October 16, 2014

Frequency Important in HbA1c Testing

I must state that after reading this short piece in Diabetes in Control, I started this blog and then I tried to follow the link at the bottom. This led to more confusion and much doubt. It turns out that the link was not to the correct article in Diabetes Care, but to a Pub Med article titled “The relationship between alcohol consumption and vascular complications and mortality in individuals with type 2 diabetes.” I had expected the article to be behind a pay wall, but not this.

The short article made no mention of where the study happened, but the article alluded to the ADA. False, the study was done in the United Kingdom and in my reading of the full study, kindly provided to me by David Mendosa, I have more questions than answers, to the point of actually thinking junk research.

Some of the points that raise questions include:
#1. Data collected after the fact from laboratory reports.
#2. Data not from a randomized-controlled trail, although this is made as a suggestion by the researchers. Of course, they want more funds for this type of a trial.
#3. Dosage adjustments and other interventions are not documented.
#4. Data for too short a time frame.
#5. Data too general and not specific – example for those receiving quarterly A1c tests and had initial A1c greater than 7% had an A1c reduction of 3.8 percent. If the average were 8%, this would be greater than 7.1%.

I would agree with the research just in the fact that among our support group members, those that test quarterly have a lower overall A1c average than the two individuals that are tested on a six-month schedule.

Then there are those that use the home A1c test on a monthly basis, two members, and they have in general the best A1c levels. One is on insulin and one is on no medications. For more information on home testing read this blog by David Mendosa.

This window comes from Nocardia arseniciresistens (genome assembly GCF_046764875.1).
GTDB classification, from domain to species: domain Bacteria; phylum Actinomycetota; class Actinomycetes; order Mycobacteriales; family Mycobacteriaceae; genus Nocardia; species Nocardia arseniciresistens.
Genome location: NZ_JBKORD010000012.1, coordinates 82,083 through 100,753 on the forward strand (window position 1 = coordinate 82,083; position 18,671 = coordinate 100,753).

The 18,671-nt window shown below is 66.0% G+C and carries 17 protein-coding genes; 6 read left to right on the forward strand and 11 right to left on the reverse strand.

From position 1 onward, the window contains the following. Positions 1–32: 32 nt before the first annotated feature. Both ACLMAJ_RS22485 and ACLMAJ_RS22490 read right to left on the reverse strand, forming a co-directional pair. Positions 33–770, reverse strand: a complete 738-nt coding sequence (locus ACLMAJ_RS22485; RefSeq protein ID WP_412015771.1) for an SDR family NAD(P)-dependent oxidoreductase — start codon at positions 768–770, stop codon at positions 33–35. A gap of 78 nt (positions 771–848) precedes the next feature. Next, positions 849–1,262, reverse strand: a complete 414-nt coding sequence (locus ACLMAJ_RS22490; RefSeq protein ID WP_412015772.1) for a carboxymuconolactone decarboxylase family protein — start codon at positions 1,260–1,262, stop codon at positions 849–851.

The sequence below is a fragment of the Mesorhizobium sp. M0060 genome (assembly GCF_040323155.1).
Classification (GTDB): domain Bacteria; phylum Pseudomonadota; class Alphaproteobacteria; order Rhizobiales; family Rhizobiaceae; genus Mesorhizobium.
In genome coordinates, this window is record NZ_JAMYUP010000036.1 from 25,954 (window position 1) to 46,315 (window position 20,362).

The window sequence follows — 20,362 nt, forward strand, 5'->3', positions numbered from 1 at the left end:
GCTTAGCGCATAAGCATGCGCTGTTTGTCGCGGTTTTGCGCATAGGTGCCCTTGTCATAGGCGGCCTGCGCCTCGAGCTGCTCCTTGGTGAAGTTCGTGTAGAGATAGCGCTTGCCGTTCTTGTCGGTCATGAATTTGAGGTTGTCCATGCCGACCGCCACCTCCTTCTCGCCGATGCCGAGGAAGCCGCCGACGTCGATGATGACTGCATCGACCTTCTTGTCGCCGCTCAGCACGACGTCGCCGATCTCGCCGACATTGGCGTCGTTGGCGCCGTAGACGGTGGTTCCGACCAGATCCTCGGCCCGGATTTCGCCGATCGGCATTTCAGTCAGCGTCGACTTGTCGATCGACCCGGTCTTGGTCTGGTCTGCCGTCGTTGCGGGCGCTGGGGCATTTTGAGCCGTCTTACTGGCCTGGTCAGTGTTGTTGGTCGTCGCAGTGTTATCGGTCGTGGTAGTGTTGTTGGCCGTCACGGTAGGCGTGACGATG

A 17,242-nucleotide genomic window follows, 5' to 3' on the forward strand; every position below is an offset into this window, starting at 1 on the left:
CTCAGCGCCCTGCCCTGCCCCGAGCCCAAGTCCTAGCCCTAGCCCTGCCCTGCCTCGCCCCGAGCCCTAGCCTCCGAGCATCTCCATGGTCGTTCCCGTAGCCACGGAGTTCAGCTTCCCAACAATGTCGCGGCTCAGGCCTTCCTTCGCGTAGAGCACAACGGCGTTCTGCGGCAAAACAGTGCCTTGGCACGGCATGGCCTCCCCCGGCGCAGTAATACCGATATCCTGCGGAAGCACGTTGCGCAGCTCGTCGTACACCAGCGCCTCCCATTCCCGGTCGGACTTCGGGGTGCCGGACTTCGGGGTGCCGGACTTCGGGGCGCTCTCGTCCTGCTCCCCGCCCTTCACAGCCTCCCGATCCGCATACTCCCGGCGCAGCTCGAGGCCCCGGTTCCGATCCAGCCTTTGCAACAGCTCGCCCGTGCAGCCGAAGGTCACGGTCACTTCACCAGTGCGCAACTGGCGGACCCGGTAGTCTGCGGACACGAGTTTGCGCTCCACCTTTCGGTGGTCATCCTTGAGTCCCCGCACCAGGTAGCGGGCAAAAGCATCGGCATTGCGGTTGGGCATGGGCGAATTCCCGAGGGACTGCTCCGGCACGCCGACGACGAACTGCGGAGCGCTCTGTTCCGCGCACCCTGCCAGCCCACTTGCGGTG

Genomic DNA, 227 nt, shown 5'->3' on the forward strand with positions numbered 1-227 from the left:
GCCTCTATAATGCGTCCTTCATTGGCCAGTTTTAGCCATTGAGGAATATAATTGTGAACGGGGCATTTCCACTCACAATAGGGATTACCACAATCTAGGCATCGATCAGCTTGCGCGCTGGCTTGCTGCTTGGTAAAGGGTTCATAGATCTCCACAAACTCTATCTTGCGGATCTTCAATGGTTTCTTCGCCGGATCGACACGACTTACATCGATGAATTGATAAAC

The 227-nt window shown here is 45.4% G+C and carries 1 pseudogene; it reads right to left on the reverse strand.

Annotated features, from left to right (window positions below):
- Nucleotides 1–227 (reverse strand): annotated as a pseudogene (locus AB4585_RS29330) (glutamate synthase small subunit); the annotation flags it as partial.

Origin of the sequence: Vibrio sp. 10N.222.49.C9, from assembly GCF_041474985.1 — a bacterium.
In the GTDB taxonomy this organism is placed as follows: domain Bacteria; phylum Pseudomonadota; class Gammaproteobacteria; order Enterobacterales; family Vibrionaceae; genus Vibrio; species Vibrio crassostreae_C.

The practice pearls offered by the Diabetes in Control author are reasonable and I will quote them.
  1. While clinical guidelines are in place for HbA1c monitoring frequency, the recommended intervals are often not followed appropriately in practice.
  2. This study showed that following the recommended testing interval recommendation was associated with a lowered HbA1c, particularly in those patients with HbA1c's of >7%.
  3. Patients with testing intervals of 6 months or more were associated with increases in their HbA1c values.

The testing of A1c should not replace the testing done by individuals, but as a way of informing patients that their testing is either showing them that they are doing it right, or that they are not testing often enough or at the right time.

The recommendations by the ADA and AACE of relying only on the A1c by patients should never be followed, as this leaves the patient managing his or her diabetes in the dark and makes it more difficult to understand what is being done right or wrong.

If you have made it this far, you should read David's blog from yesterday.  He is able to put a positive light on the study.  I was upset by the false link provided by a fairly reputable service and let my negative side take over.  For this I make no apologies, as we need to be aware of weaknesses in studies and when studies are not telling us the whole story.

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